Former HR director sues AFN for wrongful dismissal, ex-staff call workplace ‘toxic’

It’s the second labour lawsuit launched by a former employee against AFN in as many years


The AFN advocates on behalf of 634 First Nations at the national level, and receives millions annually in funding from the federal government. Photo: APTN

The Assembly of First Nations’ former director of human resources is suing the national advocacy organization for wrongful dismissal, court documents show.

Robin Henry seeks $200,000 in damages after he alleges he was terminated without cause on May 5, according to a statement of claim filed in Ontario Superior Court on June 23.

Henry, 72, says in the claim he became AFN’s HR director, “which is a skilled, essential, and technical role in nature,” on May 17, 2021.

But less than a year later, he alleges AFN terminated his employment without cause and without notice, giving him a payout equal to two weeks’ salary instead. He claims it amounts to wrongful dismissal.

No defence was filed when APTN consulted the court registry. Henry’s lawyer did not respond to an interview request. The AFN did not respond to a request for comment.

Henry is the second ex-employee to commence a labour lawsuit against the AFN in less than two years.

Former communications officer Gail Boyd sued the AFN for $90,877 on Dec. 2, 2020, similarly alleging wrongful dismissal.

AFN eliminated her position and terminated her without notice on Oct. 13, 2020, offering her a payout of 12 weeks’ salary in lieu of notice, according to Boyd’s statement of claim.

The AFN, represented by law firm Fasken Martineau Dumoulin, denied this constituted wrongful dismissal, arguing in a statement of defence the termination was legal and the severance package reasonable.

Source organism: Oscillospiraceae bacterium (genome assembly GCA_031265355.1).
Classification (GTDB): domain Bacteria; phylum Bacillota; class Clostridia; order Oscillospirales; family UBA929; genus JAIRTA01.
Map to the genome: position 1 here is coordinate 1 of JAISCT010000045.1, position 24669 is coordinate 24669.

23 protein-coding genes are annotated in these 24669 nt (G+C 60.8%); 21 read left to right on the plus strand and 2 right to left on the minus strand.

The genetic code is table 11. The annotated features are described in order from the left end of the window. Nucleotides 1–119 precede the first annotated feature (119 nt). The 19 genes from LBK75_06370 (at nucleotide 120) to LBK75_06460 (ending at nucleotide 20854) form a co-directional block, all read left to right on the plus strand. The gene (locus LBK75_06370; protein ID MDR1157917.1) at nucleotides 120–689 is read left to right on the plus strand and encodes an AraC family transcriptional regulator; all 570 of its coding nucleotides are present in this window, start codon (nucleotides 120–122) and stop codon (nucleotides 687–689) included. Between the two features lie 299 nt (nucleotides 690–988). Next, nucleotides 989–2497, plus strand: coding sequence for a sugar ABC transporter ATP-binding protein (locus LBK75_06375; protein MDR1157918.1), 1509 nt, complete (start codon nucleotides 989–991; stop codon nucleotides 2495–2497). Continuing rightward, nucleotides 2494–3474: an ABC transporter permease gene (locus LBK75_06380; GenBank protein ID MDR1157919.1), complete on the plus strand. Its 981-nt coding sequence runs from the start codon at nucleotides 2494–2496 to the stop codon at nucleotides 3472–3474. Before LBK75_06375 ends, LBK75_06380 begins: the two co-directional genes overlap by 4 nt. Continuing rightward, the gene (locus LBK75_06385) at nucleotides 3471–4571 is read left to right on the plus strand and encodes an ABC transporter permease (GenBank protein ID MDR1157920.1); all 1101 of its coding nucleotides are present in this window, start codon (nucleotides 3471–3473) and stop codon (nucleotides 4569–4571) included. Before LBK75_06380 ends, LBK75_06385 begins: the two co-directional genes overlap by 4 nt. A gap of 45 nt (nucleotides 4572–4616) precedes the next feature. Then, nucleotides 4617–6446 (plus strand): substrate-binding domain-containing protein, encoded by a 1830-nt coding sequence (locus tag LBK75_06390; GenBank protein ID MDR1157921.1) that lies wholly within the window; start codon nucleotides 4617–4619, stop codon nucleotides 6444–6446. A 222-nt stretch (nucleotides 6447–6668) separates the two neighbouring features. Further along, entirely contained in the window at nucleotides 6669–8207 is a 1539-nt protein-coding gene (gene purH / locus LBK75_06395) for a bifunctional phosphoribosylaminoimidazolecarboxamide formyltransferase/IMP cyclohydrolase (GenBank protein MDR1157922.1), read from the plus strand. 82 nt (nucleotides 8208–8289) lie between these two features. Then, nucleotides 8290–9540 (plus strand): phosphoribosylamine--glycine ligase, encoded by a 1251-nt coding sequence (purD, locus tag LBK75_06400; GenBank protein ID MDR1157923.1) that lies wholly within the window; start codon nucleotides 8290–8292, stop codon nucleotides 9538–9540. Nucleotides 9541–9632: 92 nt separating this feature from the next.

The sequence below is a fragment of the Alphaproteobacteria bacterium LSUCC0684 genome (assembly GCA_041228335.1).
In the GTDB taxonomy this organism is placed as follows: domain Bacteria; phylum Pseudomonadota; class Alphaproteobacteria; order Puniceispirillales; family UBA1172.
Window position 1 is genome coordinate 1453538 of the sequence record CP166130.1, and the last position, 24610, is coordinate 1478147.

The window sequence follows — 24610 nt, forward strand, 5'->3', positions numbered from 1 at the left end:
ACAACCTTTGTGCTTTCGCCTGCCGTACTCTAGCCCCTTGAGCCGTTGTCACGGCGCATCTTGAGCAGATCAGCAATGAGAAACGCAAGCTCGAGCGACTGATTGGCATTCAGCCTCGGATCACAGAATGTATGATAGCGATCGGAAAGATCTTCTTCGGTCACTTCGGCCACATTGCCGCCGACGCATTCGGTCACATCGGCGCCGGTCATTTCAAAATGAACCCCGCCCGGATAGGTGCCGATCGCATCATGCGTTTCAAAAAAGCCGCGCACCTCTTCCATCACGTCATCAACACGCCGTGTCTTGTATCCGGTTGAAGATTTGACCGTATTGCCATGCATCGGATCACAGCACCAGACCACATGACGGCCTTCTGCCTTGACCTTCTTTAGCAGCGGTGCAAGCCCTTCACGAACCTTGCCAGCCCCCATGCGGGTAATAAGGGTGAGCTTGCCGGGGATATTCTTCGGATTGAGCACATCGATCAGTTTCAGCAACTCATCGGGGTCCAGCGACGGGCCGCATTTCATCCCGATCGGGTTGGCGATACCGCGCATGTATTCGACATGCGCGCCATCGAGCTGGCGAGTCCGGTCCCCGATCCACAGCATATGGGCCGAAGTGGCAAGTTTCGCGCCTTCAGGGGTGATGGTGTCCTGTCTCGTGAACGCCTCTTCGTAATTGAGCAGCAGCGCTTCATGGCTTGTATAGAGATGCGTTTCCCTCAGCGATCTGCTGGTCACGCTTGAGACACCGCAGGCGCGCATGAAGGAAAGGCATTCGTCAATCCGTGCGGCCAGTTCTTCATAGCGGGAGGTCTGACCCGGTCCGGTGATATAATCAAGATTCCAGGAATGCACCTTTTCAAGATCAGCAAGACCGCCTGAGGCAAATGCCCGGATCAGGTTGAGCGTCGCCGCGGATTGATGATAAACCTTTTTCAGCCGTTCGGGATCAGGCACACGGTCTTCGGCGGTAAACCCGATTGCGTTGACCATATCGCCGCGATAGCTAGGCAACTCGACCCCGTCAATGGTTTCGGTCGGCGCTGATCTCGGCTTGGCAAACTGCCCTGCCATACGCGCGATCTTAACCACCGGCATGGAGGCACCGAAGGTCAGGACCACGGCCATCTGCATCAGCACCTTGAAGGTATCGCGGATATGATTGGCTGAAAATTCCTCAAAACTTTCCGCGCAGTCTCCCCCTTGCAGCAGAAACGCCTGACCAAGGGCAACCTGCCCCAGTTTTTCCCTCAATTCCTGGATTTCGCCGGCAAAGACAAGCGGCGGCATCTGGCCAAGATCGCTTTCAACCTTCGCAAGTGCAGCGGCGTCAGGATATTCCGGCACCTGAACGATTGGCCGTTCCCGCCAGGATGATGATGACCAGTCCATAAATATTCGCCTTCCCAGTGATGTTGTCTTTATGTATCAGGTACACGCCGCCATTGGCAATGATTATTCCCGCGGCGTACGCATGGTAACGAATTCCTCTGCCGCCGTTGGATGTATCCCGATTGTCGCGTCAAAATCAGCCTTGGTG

The case was dismissed on consent in June 2021 with no details immediately available explaining why.

AFN national office is located in downtown Ottawa near Parliament Hill. Photo: APTN

Two other former employees told APTN News the AFN has been struggling with high turnover, resignations and heavy workloads in its operational wings like finance, communications, human resources and senior management.

Both sources attributed the difficulties to “toxicity,” a lack of policy and procedure, and a lack of work-life balance. They asked not to be named citing concerns about career ramifications.

“They know we’re overwhelmed. We’ve told them that we need more help. There’s not much more that employees can do,” said the first former employee, describing work conditions inside AFN. “And it was very toxic. I couldn’t handle it anymore, so I left.”

“Morally, I was challenged by a lot of the things that I saw happen to people. I knew that I was not safe from that treatment either,” the second ex-staffer said. “It was like kind of counting the days. When will I be the one that they’re treating this way? It seemed like nobody was safe from being the pick of the week.

“When you watch people be mistreated, and you watch their claims for overtime be denied, and you watch them be terminated for no reason — and asking for a reason being and told, ‘Because,’ like they didn’t actually get a reason — when you watch all these things happen to people, it becomes fearful for you that it could be you next.”